This house, palatial by any definition, was one of several residences of the phenomenally wealthy March family. Sculptures by 20th-century greats including Henry Moore, Auguste Rodin, Barbara Hepworth and Eduardo Chillida grace the outdoor terrace. Within lie many more artistic treasures from such luminaries of Spanish art as Salvador Dalí and Barcelona's Josep Maria Sert and Xavier Corberó. Not to be missed are the meticulously crafted figures of an 18th-century Neapolitan belén (nativity scene).
Entry is through an outdoor terrace display of modern sculptural works, of which centre stage is taken by Corberó's enormous Orgue del Mar (1973), or perhaps Rodin's Torse de l’Homme qui Tombe (1882).
Inside, more than 20 paintings by Dalí around the themes 'Alchemy and Eternity' catch the eye, as does the belén's 1000-plus detailed figures, from angels to kings, shepherds, farm animals and market scenes, making up a unique representation of Christ’s birth.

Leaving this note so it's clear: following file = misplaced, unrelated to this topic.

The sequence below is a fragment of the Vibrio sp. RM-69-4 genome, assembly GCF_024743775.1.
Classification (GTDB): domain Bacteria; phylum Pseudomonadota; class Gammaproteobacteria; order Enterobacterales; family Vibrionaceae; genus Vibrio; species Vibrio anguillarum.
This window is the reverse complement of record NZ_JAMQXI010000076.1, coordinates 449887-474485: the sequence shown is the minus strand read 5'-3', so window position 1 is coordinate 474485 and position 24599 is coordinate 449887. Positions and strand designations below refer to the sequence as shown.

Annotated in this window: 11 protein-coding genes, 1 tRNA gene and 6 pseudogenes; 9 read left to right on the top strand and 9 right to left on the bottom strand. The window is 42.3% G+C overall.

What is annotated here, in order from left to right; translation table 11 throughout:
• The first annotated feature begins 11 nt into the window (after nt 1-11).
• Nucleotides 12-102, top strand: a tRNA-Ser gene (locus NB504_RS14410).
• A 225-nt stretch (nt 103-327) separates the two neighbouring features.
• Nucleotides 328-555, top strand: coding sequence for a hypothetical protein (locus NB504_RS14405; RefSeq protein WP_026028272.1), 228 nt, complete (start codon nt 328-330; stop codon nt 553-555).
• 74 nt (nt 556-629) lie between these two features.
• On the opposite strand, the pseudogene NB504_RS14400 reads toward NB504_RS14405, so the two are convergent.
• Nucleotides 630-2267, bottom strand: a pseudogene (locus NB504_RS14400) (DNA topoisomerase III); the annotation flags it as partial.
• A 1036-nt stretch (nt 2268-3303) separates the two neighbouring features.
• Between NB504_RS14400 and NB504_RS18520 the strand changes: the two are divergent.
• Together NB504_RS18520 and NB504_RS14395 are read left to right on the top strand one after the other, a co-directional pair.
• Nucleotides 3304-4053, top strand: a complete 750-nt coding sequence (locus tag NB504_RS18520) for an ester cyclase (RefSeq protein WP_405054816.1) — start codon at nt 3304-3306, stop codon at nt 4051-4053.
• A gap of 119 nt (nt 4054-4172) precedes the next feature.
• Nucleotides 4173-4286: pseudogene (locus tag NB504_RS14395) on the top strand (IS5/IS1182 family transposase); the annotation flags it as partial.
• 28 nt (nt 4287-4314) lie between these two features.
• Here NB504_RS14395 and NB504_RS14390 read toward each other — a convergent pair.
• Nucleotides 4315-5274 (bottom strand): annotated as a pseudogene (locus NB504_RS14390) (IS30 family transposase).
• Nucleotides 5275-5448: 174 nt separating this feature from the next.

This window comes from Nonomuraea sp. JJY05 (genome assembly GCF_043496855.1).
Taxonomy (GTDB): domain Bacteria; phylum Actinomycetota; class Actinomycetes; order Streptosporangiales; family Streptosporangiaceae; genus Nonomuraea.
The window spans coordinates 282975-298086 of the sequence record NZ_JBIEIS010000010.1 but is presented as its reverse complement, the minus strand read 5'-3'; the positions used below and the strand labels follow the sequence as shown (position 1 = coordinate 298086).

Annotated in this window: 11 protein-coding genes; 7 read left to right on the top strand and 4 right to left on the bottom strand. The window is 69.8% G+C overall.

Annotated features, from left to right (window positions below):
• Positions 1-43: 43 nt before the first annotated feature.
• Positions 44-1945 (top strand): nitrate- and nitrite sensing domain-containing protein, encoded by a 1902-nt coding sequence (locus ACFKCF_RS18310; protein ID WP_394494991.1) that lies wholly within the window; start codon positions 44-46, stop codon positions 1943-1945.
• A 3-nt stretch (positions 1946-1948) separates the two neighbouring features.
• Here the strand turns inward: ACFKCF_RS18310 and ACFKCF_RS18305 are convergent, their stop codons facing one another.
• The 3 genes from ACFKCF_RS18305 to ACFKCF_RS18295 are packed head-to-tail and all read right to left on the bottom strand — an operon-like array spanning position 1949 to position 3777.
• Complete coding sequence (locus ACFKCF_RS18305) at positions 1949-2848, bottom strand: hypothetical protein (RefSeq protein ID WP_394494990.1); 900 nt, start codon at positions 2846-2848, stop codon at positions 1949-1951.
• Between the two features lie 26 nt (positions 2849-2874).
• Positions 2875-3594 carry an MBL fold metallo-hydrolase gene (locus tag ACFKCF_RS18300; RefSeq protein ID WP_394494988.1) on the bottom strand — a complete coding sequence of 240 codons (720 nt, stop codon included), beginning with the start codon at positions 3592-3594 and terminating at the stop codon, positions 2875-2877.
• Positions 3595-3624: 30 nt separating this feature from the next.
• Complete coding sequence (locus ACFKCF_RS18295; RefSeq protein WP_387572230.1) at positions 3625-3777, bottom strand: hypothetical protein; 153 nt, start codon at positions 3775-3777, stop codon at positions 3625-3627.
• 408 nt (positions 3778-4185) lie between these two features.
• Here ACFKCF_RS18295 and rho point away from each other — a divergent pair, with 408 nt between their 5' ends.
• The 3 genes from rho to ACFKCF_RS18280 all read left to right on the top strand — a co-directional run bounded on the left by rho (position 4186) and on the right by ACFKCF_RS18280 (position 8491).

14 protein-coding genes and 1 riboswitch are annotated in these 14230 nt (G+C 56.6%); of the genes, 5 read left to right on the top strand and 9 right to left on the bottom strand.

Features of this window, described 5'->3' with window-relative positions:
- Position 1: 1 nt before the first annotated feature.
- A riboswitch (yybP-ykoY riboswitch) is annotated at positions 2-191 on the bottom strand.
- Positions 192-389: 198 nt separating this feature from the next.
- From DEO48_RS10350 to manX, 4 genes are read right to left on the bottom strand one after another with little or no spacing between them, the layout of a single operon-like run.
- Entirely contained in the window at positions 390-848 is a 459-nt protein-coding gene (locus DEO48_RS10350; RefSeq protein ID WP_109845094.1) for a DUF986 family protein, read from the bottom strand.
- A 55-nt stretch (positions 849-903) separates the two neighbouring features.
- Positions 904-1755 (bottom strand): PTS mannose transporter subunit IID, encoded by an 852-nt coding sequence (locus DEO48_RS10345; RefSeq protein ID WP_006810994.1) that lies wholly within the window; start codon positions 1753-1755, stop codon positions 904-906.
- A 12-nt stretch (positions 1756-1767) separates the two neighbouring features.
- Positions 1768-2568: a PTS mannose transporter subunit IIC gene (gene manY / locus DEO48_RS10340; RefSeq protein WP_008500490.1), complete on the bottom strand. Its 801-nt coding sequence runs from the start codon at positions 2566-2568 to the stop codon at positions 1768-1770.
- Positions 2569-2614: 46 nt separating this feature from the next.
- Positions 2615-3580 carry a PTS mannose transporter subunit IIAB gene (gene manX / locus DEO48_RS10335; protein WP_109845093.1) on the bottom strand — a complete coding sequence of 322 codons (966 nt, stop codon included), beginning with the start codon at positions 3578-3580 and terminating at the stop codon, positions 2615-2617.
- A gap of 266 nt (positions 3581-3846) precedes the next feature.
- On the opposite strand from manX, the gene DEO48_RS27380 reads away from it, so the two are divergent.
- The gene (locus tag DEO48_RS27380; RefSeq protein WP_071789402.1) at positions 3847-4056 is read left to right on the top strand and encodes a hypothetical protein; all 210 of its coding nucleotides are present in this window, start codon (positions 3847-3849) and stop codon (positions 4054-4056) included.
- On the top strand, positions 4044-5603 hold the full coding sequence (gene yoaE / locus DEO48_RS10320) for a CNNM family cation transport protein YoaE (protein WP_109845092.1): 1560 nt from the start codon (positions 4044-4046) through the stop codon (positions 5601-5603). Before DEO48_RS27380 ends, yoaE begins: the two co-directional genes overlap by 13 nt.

Upstairs, the artist Josep Maria Sert (1874–1945) painted the main vault and music room ceiling. The vault is divided into four parts, the first three representing three virtues (audacity, reason and inspiration) and the last the embodiment of those qualities in the form of Sert’s patron, Juan March (1917–98). One of the rooms hosts an intriguing display of maps of the Mediterranean, produced by Mallorcan cartographers in medieval and early modern times.